OH-MY-GAWSH that is just too cute. I'm going to run out for some Pringles this afternoon and get one made.ReplyDelete
Your pictures are really clear. I have my first time reatreat in 2 months, I completely need that !ReplyDelete
Great idea! Your step by steps made it clear and do-able!ReplyDelete
So cute, thanks for the tutorial!ReplyDelete
BTW your catcher is much cuter than the one of the video!ReplyDelete
This is so cute! Wonderful fabric and pictures showing how to make this. Well done!ReplyDelete
Thankyou Teresa ! Great tutorial.ReplyDelete
I made one of these using the inside of a 3 inch embroidery hoop. I like your pringle's tube better.ReplyDelete
OH LOVE THIS! Thank you so much for sharing...........what fabulous gifts these would make!ReplyDelete
I can't wait to make this but first a trip to the store is in order. Thanks to you and Angie. I read earlier that you will be moving. I wish you well as you face these new challenges in your life. I trust there will be some sewing to help you transition so I hope you'll have a chance to post occasionally so we can follow your progress. You and your famiy will be remembered in my prayers.ReplyDelete
Your tutorial is a great help in understanding how this goes together. What a handy tool!ReplyDelete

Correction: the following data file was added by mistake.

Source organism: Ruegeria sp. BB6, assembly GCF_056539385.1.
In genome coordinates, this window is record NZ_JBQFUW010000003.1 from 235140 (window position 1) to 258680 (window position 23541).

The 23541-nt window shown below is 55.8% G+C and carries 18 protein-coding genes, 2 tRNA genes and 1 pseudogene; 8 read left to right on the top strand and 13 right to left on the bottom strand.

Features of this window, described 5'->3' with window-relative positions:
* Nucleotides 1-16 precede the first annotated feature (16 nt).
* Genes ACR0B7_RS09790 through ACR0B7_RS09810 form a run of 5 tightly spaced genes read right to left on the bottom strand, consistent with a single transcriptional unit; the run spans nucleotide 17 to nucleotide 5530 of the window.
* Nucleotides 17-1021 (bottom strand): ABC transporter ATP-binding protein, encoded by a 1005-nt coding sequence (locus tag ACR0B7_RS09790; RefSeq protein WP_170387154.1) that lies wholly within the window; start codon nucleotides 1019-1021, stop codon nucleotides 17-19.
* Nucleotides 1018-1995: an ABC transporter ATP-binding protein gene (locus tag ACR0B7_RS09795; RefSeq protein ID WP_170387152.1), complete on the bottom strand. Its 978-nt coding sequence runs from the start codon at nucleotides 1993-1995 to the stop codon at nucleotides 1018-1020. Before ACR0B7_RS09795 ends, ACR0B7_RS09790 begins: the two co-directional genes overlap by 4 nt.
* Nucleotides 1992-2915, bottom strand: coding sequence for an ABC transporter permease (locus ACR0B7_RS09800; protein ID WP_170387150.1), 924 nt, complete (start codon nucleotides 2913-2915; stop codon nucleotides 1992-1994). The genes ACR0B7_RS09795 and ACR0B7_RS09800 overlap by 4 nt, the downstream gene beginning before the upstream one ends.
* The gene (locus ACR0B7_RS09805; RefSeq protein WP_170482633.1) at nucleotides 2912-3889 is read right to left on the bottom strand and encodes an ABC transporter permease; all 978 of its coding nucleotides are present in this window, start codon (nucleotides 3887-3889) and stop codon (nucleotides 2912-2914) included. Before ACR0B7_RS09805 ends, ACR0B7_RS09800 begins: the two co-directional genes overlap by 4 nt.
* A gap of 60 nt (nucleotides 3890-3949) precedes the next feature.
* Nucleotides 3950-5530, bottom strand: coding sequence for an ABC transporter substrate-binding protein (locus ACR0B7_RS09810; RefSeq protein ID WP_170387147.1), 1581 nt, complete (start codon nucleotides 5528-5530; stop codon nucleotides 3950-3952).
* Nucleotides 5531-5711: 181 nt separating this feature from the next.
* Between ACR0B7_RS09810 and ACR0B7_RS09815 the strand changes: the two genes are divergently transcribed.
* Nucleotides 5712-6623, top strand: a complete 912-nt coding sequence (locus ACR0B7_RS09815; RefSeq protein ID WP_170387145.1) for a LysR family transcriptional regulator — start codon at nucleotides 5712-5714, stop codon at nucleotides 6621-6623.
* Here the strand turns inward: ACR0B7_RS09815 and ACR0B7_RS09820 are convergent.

Thanks for sharing...that is so cute!ReplyDelete
very nice! Think I need to drink another cup of coffee before I try this at home!ReplyDelete
You did a beautiful job of explaining this. I will need to come back and go over it more slowly. Great idea. JoanneReplyDelete
Oh my goodness Teresa, I love this and will have to make one. Thank you for sharing!ReplyDelete
so simple yet so sweet! Thanks for sharing. I Love it!ReplyDelete
Oh thank you for sharing this wonderful tutorial... I must sew that!!! Fallen in love with this on the first sight! :-)ReplyDelete
Thanks for sharing. I love that it is smaller than what I usually use for a thread catcher.ReplyDelete
Oh, my, gosh, Teresa, this is genius!! And with Kaffe, it is gorgeous genius!! Thank you so much for the wonderful idea and the even more wonderful tutorial!!ReplyDelete
This is genius! Thanks for sharing -- I will be making one in the very near future.ReplyDelete
I love it!!!ReplyDelete
Great tutorial, thanks so much for sharing.
perfect tutorial, great pictures.ReplyDelete
Thank you so much for sharing!
This is soooo cute. Love the KF fabric, too : )ReplyDelete
Super gute Anleitung, sehr gut bebildert.ReplyDelete
Danke fürs Teilen.
Danke für die tolle Anleitung!ReplyDelete
Eine tolle Anleitung, DankeReplyDelete
I love this thread catcher!! I am going to make some for my quilting friends as little gifts!! Thanks for sharing a tutorial!!ReplyDelete